In the early 1900’s, retail and advertising pioneer John Wanamker said, “When a customer enters my store, forget me. He is king.” Now, over a century later, that phrase resonates more than ever — although the definition of store has expanded massively.

Whether shopping in a physical location, via a web browser, on a mobile app, through a social ad, or another avenue, today’s customers wield all the power. As a result, companies are in a constant scramble to obtain and keep their dollars. While there are numerous considerations for brands seeking to delight customers, transparency is chief among them.

In fact, a recent study found that 9 out of 10 consumers will stop buying from brands they perceive to be lacking in transparency. A similar percentage of respondents said they would stick by a company during a brand crisis if it had a history of being trustworthy, and that a history of transparency would make them more likely to give the company a second chance following a bad experience.

In this environment, where customers place transparency above all things, data is a “make or break” asset for customer-facing employees and organizations.

By connecting data across all channels and applying intelligence to these interactions — like who the customer is, what they need, and what they are most likely to buy next — brands can engender transparency and revolutionize the customer experience in countless ways, including:

  • Personalization — Access to past purchasing data and browsing behavior, for example, allows brands to deliver the more tailored, personal experience customers want.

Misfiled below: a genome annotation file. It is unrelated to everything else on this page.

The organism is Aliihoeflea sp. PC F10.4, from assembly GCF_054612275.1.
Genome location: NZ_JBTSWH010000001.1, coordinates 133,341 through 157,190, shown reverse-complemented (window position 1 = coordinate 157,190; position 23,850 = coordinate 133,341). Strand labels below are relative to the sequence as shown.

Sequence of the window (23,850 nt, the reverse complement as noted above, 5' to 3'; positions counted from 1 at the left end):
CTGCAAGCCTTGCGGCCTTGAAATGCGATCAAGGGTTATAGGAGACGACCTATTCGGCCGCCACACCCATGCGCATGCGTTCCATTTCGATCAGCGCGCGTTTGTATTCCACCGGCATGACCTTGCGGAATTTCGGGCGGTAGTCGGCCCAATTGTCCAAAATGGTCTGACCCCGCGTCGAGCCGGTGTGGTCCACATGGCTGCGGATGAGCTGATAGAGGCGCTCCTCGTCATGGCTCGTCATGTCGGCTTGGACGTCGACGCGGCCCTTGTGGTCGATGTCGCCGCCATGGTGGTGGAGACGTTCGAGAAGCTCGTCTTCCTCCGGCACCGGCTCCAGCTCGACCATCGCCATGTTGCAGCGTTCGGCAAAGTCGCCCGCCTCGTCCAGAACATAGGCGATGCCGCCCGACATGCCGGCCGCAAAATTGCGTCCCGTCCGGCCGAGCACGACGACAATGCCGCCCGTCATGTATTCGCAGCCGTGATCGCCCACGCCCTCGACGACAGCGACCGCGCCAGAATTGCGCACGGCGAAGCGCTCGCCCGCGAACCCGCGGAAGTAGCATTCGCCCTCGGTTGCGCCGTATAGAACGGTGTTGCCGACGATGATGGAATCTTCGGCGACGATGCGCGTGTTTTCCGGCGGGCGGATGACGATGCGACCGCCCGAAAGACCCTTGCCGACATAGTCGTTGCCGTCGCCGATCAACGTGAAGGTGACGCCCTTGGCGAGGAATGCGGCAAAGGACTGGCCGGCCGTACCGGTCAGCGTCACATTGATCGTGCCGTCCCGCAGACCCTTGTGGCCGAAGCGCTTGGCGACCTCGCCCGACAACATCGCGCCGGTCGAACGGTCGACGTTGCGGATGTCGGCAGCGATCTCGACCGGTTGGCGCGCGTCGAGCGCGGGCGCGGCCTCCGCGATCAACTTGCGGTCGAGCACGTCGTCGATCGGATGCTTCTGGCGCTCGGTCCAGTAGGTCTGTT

• Targeted Offers — Extending the benefits of personalization a step further, brands can draw on real-time data to offer customers targeted offers as they move through the purchasing process.
  • Connected Customer Journeys — Linking data across channels allows brands to provide a seamless experience at every touchpoint. For example, a customer who initiated contact with Technical Support via chat can continue the conversation on the phone without having to restate the issue or detail their previous interactions.

The above examples deliver tangible customer benefits but they also positively impact brands as well, in the form of increased revenue, greater efficiency and higher customer satisfaction scores.

So, what should companies consider in their quest to deliver greater brand transparency?

According to Tara Prabhakar, global director of client impact at market research company Kantar TNS, there are three critical areas:

  1. Integrity — Being trustworthy and operating on integrity that customers experience firsthand.
  2. Inclusion — Making customers feel that they are part of the brand’s story, making an emotional connection.
  3. Identification — Encouraging consumers to identify with the brand by underscoring how it addresses their needs — and feelings.

There are numerous considerations for companies to carry out these steps, but underpinning them all is the need for a robust information management strategy.

To operate more transparently, it’s essential that companies empower their customer-facing employees with centralized, easy access to high quality data across all channels, touchpoints, and interactions.